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A booth for Chinese technology firm Meituan at the China International Fair for Trade in Services in Beijing on September 3. Photo: AP.

Chinese tycoon’s socially influential son adds to Meituan’s antitrust woes with claims of data breach, stolen Dianping account

  • Wang Sicong, the son of Dalian Wanda Group’s billionaire founder, has 40 million followers, and is an outspoken social media personality
  • Meituan’s Dazhong Dianping service apologised to Wang and said it would message him privately after his account was linked to another user’s phone

Wang Sicong, the son of Dalian Wanda Group’s billionaire founder and an outspoken social media personality with 40 million followers, has opened fire on Meituan’s data policies just as the country’s dominant food delivery service is grappling with a fine for breaching antitrust rules.

Wang said he was locked out of his account on Dazhong Dianping, the restaurants and review service operated by Meituan, when it was linked to another user’s mobile phone number, according to two of his posts on the Weibo social media platform on Sunday.

“Is this the security system of a trillion-dollar company?” asked Wang in a post that tagged Dianping. “Someone else just changed the mobile number on my account out of nowhere?”

Dianping apologised to Wang on Sunday evening in a reply to one of the posts, and said his account had been frozen for protection, adding that the company would update him privately with preliminary information after a review of the problem.

Wang Jianlin, founder and chairman of the Dalian Wanda Group, speaking in Beijing in April 2017. Photo: Reuters.
Meituan said it had contacted the user and handled the complaint, when asked to comment. Still, Wang’s complaint adds pressure to the 3.44 billion yuan (US$534 million) fine that the Beijing-based company was slapped with last week for engaging in monopolistic behaviour in the meals delivery business that it dominates.

Wang’s public denunciation is not Meituan’s only problem. A technology influencer wiring under the name Xuanning Xuan Sir claimed that the app had accessed his location data every 5 minutes for 24 hours even during midnight when it was not in use. The influencer posted a video of Meituan’s activities chronicled by a tracking app on Sunday, calling it “horrifying”. The activity was said to be discovered using Apple’s new “Record App Activity” feature on iOS 15, released last month.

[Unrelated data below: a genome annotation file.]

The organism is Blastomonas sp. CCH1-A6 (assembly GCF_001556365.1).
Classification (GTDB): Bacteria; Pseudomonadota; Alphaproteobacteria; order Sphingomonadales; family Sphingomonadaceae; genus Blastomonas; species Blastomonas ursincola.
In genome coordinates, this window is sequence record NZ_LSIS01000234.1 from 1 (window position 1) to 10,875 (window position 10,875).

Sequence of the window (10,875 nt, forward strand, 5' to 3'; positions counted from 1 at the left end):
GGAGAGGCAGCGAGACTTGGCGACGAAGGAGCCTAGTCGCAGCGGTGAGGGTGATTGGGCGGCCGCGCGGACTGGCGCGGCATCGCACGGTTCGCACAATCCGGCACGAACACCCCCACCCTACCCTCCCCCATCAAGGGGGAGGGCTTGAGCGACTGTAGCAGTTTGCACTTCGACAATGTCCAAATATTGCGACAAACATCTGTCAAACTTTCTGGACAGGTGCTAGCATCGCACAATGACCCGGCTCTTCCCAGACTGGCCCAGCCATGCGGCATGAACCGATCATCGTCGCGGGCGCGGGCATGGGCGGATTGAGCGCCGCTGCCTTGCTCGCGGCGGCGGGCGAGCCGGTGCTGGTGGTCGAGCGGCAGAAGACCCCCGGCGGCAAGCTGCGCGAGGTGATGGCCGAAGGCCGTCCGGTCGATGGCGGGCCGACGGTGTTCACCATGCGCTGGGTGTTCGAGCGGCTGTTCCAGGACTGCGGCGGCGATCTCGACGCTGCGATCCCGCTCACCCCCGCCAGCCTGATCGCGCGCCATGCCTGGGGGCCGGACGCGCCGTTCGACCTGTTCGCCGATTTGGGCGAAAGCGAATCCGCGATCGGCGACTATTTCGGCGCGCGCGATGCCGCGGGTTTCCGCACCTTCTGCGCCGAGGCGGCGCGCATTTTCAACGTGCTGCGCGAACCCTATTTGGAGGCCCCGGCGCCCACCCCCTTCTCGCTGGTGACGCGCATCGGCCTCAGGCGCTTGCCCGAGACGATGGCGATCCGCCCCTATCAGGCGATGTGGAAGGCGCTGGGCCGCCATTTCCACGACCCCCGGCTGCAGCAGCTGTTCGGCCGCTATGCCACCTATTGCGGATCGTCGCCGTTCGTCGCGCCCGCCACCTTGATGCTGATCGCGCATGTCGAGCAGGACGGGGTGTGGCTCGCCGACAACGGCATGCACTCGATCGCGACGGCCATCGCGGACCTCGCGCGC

Meituan did not comment on the handling of user data.

An undated photo of Wang Sicong, son of Dalian Wanda Group’s billionaire founder Wang Jianlin. Photo: Handout

Concerns over data privacy underscore the rising awareness among China’s internet users of the pervasiveness of Big Technology in their daily lives. Meituan is among a group of popular apps found to be accessing user data secretly on Apple’s iOS system.

WeChat, the country’s largest social media app with 1.25 billion monthly active users, was found to be frequently accessing photo galleries even when it is not in use. WeChat, operated by the games publisher Tencent Holdings, said the app looks for new images to make it “faster and smoother for users to send photos”, and it will cancel background scanning in the next version.

Food delivery couriers for Meituan stand with insulated bags during a morning briefing in Beijing in April. Photo: Bloomberg
Meituan and WeChat are not alone. Tencent’s QQ messaging app, and the Taobao online shopping marketplace with 900 million monthly active users run by Alibaba Group Holding, owner of the South China Morning Post, have also been found to have routinely accessed users’ photos, according to another technology influencer Hackl0us. Tencent and Alibaba declined to comment.

Data privacy and the protection of personal information data were among the list of rectifications specified by China’s State Administration of Market Regulation (SAMR) as it meted out the penalty on Meituan. The company was also barred from illegal data collection, part of the regulator’s directives for the company to protect the rights and interests of all parties on the platform.

Beijing has been stepping up its scrutiny on how tech and internet companies handle user data, with new data related laws and regulations this year. The Personal Information Protection Law will be one of the world’s strictest data protection laws when it goes into effect next month. The Data Security Law, which took effect last month, introduced stricter legal requirements for data handling practices.